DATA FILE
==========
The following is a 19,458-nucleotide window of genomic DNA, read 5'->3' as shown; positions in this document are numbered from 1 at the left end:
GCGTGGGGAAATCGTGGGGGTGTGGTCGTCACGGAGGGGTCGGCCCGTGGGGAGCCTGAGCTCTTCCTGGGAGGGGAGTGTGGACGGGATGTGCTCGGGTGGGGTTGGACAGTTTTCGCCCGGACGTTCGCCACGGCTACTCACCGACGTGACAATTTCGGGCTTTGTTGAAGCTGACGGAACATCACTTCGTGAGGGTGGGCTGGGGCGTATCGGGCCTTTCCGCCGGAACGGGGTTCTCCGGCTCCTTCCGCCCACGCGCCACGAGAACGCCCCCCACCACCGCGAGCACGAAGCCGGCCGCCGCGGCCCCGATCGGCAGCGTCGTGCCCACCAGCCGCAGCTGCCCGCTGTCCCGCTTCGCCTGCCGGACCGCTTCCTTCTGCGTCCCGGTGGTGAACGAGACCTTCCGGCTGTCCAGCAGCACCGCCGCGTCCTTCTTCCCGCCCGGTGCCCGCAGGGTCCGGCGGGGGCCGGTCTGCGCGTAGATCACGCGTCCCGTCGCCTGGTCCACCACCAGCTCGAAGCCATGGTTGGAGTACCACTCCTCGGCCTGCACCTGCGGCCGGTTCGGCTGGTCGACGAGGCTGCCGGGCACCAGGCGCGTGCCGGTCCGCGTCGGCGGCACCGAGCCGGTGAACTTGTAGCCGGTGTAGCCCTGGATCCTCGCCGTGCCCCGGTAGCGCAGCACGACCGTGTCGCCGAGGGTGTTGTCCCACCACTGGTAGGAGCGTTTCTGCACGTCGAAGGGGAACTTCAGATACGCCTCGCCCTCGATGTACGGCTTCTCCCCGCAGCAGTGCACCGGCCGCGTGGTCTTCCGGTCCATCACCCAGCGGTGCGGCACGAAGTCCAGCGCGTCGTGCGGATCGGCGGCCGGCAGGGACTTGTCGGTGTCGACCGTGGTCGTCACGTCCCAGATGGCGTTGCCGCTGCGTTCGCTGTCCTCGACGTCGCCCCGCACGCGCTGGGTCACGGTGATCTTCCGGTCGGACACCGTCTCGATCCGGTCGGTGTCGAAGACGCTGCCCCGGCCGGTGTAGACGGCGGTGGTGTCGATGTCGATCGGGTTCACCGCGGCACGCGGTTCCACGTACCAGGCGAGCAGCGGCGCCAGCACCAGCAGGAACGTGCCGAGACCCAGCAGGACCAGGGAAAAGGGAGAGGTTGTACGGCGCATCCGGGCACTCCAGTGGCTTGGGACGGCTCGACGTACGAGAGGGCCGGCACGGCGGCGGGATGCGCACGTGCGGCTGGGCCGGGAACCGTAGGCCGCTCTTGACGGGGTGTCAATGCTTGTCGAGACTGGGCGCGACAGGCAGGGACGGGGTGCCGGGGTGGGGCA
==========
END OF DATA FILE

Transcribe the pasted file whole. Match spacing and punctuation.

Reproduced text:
The following is a 19,458-nucleotide window of genomic DNA, read 5'->3' as shown; positions in this document are numbered from 1 at the left end:
GCGTGGGGAAATCGTGGGGGTGTGGTCGTCACGGAGGGGTCGGCCCGTGGGGAGCCTGAGCTCTTCCTGGGAGGGGAGTGTGGACGGGATGTGCTCGGGTGGGGTTGGACAGTTTTCGCCCGGACGTTCGCCACGGCTACTCACCGACGTGACAATTTCGGGCTTTGTTGAAGCTGACGGAACATCACTTCGTGAGGGTGGGCTGGGGCGTATCGGGCCTTTCCGCCGGAACGGGGTTCTCCGGCTCCTTCCGCCCACGCGCCACGAGAACGCCCCCCACCACCGCGAGCACGAAGCCGGCCGCCGCGGCCCCGATCGGCAGCGTCGTGCCCACCAGCCGCAGCTGCCCGCTGTCCCGCTTCGCCTGCCGGACCGCTTCCTTCTGCGTCCCGGTGGTGAACGAGACCTTCCGGCTGTCCAGCAGCACCGCCGCGTCCTTCTTCCCGCCCGGTGCCCGCAGGGTCCGGCGGGGGCCGGTCTGCGCGTAGATCACGCGTCCCGTCGCCTGGTCCACCACCAGCTCGAAGCCATGGTTGGAGTACCACTCCTCGGCCTGCACCTGCGGCCGGTTCGGCTGGTCGACGAGGCTGCCGGGCACCAGGCGCGTGCCGGTCCGCGTCGGCGGCACCGAGCCGGTGAACTTGTAGCCGGTGTAGCCCTGGATCCTCGCCGTGCCCCGGTAGCGCAGCACGACCGTGTCGCCGAGGGTGTTGTCCCACCACTGGTAGGAGCGTTTCTGCACGTCGAAGGGGAACTTCAGATACGCCTCGCCCTCGATGTACGGCTTCTCCCCGCAGCAGTGCACCGGCCGCGTGGTCTTCCGGTCCATCACCCAGCGGTGCGGCACGAAGTCCAGCGCGTCGTGCGGATCGGCGGCCGGCAGGGACTTGTCGGTGTCGACCGTGGTCGTCACGTCCCAGATGGCGTTGCCGCTGCGTTCGCTGTCCTCGACGTCGCCCCGCACGCGCTGGGTCACGGTGATCTTCCGGTCGGACACCGTCTCGATCCGGTCGGTGTCGAAGACGCTGCCCCGGCCGGTGTAGACGGCGGTGGTGTCGATGTCGATCGGGTTCACCGCGGCACGCGGTTCCACGTACCAGGCGAGCAGCGGCGCCAGCACCAGCAGGAACGTGCCGAGACCCAGCAGGACCAGGGAAAAGGGAGAGGTTGTACGGCGCATCCGGGCACTCCAGTGGCTTGGGACGGCTCGACGTACGAGAGGGCCGGCACGGCGGCGGGATGCGCACGTGCGGCTGGGCCGGGAACCGTAGGCCGCTCTTGACGGGGTGTCAATGCTTGTCGAGACTGGGCGCGACAGGCAGGGACGGGGTGCCGGGGTGGGGCA